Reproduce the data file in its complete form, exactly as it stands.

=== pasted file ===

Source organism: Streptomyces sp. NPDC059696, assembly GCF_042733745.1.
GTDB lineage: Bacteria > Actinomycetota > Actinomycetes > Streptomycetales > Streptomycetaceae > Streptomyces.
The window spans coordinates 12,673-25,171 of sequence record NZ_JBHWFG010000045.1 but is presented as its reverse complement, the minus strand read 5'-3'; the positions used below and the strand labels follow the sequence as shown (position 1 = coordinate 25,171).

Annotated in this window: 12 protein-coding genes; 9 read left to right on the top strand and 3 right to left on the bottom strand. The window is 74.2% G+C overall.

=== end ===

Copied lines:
Source organism: Streptomyces sp. NPDC059696, assembly GCF_042733745.1.
GTDB lineage: Bacteria > Actinomycetota > Actinomycetes > Streptomycetales > Streptomycetaceae > Streptomyces.
The window spans coordinates 12,673-25,171 of sequence record NZ_JBHWFG010000045.1 but is presented as its reverse complement, the minus strand read 5'-3'; the positions used below and the strand labels follow the sequence as shown (position 1 = coordinate 25,171).

Annotated in this window: 12 protein-coding genes; 9 read left to right on the top strand and 3 right to left on the bottom strand. The window is 74.2% G+C overall.